Thin gruel and a pretend pig…

AN indication of what David Cameron is up against on Europe was yesterday quickly illustrated by one pretend pig and a bowl of thin gruel.

Oh you can’t get better than an angry Eurosceptic Tory when it comes to laying on the quaint old sayings with a trowel.

Jacob Ress-Mogg did his usual Dickensian turn in the Commons, saying of Mr Cameron’s announcements on Europe: ‘This is pretty thin gruel. It is much less than people had come to expect from the government.’

Then he swept off in a snowstorm to make sure some pesky young immigrants found their way to the workhouse rather than sneaking into honest people’s homes to sit before the fire without proper invitation.

Sir Bill Cash, veteran Eurosceptic and a splutter on legs, described the proposed reforms on our relationship with Europe as a pig in a poke. You could almost see the spittle on the television screen.

Who on earth says things like that nowadays? Only ancient MPs whose faces come in different shades of purple. A pig in a poke, if memory serves, was a cat hidden in a bag and being passed off as a suckling pig. It means to buy something blind without having a peep.

The other useful contribution to the language that this animal has given us, apart of course from the bacon sandwich, is its ear. A pig’s ear is the most worthless part of the animal, and the expression usually means to botch something.

Mr Cameron’s speech mostly gets a hostile reception in this morning’s newspapers, many of which are deeply Eurosceptic – while at the same time, ironically, being deeply anti-Corbyn and generally pro-Tory.

I’d say that Mr Cameron did what could be expected of a man trying to negotiate a middle way in a general hope of staying in Europe. The trouble is that many members of his own party are such mouth-foaming anti-Europeans that nothing he could have said would have appeased them.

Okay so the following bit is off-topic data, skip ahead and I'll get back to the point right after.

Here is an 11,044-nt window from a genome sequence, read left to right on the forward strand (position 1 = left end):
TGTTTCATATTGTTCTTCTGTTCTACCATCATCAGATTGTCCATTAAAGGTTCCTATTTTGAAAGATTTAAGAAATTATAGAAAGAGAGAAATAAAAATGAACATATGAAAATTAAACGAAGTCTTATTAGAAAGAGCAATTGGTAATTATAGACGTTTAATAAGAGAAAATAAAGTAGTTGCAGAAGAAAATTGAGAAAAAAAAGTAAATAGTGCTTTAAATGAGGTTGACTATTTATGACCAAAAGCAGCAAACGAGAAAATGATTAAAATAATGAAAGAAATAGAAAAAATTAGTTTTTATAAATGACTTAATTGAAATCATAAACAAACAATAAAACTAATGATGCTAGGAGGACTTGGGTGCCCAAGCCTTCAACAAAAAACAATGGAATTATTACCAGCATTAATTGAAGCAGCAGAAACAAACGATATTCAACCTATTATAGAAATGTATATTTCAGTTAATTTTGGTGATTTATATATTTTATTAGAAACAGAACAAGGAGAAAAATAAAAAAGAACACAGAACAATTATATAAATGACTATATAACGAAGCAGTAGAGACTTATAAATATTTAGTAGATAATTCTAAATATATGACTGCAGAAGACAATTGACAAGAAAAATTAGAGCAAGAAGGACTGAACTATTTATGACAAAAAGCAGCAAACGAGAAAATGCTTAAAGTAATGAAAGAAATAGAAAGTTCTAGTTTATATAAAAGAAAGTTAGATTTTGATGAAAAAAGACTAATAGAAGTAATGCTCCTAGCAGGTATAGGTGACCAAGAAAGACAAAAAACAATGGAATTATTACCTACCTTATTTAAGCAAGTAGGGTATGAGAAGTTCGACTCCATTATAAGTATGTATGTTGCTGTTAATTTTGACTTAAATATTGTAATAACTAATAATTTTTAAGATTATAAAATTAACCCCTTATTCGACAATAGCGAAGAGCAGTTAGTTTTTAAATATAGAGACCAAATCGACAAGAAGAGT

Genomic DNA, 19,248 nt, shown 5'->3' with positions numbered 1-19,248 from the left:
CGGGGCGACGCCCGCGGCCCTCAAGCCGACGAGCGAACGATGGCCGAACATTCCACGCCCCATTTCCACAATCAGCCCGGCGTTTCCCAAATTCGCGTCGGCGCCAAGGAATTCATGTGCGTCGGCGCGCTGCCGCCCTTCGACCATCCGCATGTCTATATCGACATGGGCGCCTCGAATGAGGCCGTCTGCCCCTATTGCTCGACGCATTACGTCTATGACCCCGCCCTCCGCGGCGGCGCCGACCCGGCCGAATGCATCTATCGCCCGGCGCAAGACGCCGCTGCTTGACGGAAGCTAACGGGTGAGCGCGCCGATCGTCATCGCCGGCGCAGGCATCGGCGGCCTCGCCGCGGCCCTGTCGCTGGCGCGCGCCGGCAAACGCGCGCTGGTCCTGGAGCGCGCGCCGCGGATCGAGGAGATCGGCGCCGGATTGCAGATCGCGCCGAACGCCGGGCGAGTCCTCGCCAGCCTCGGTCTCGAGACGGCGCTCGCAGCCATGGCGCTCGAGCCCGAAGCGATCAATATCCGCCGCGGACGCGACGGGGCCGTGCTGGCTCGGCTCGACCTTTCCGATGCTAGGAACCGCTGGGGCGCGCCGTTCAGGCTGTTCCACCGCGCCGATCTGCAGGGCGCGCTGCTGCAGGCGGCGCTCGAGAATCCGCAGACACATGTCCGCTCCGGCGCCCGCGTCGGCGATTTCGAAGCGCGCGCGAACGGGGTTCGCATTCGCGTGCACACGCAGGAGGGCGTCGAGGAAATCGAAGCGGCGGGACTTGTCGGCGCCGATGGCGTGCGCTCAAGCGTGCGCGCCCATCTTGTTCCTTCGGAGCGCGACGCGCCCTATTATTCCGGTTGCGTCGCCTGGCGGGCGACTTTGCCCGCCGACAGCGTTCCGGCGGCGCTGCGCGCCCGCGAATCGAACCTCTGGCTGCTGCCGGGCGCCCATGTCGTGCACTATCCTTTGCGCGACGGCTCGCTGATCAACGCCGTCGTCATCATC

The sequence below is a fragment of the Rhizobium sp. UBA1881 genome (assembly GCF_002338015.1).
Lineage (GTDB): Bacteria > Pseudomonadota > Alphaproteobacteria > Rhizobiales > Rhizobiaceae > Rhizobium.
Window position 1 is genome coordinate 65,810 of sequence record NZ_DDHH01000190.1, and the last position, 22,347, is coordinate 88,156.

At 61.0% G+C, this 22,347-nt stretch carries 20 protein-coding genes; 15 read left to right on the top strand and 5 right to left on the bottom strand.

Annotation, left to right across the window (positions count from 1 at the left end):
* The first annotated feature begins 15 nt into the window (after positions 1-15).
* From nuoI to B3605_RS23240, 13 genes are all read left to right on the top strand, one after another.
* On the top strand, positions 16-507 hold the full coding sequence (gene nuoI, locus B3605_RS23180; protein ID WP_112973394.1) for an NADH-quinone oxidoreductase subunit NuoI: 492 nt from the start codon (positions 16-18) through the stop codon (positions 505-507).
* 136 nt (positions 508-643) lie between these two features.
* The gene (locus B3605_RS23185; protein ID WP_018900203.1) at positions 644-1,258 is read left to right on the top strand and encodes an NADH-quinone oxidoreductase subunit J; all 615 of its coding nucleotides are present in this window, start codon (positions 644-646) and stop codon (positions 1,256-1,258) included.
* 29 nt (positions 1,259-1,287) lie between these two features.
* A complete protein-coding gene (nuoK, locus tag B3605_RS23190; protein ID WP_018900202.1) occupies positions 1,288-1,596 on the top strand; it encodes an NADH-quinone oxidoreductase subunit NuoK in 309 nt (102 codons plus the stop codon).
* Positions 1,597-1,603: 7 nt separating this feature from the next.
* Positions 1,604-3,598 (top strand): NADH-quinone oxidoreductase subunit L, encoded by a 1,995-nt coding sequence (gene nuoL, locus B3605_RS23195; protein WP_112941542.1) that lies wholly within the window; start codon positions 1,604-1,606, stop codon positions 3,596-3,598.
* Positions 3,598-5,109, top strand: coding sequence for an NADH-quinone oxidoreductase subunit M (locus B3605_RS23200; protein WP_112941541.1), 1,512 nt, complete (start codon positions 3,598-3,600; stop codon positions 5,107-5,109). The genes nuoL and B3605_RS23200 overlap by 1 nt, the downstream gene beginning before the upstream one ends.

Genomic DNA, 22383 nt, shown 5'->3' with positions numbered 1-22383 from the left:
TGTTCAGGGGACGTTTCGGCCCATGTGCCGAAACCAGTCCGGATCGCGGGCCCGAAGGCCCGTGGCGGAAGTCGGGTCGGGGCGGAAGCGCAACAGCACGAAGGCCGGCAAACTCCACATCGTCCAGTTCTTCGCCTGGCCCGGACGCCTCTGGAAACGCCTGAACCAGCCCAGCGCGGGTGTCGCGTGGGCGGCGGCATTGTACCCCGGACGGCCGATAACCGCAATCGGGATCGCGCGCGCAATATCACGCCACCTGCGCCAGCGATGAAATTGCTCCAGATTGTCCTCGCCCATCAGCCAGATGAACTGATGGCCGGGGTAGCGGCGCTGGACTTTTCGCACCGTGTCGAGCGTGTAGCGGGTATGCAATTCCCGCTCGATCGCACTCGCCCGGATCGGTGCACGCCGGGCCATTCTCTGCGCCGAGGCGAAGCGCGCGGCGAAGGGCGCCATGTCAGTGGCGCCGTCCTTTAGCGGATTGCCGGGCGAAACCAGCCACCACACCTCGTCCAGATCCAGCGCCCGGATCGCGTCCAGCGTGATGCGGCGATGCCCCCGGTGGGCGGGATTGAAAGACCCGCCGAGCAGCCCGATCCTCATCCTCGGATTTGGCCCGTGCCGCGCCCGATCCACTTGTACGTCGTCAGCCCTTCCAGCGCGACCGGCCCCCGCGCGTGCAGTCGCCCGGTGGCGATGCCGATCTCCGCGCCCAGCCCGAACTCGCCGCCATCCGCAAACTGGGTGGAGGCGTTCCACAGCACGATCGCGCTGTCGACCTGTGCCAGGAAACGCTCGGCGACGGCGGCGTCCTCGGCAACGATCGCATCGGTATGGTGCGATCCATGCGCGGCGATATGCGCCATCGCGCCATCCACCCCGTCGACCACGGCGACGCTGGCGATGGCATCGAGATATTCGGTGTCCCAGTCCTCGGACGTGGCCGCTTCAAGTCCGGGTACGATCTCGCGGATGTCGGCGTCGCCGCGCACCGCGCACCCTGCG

Like over-sensitive members of a family, they are pre-programmed to take offence. Never mind how vaguely Mr Cameron tries to frame his thoughts, some of them will storm home in a huff even before the first course is on the table. That’s politics for you. And family politics too sometimes.

The prime minister’s main demand was for flexibility over the negotiations on Britain’s future in Europe. Many of the anti-Europeans – not all of them Tories, as this issue cuts across parties – will see this as code for Mr Cameron being all too ready to bend over backwards to accommodate Europe.

The difficulty he has lies with those touchy relatives. Nothing he can say will assuage them. Even if he’d said we were banning Camembert, outlawing lager and attaching a big outboard motor to Britain so that we could proudly sail further away from the Continent – they would have still have accused him of going soft on Europe.

There is little sense in much of what is said. Anyone who remains unsure about what Britain should do is unlikely to find much mental sustenance in this debate. Both those who wish to remain in Europe and those who want to leave tend to paint extreme scenarios.

What do I think? Oh, gosh is that the time already?

Okay, I’m for staying in Europe, partly because it seems more sensible and partly because, well, have you seen some of the antis? Anything Nigel Farage believes in so passionately has got to be regarded with suspicion in my book.

As for David Cameron, he made a sensible but timid attempt to set out his demands. Further storms over Europe are forecast.

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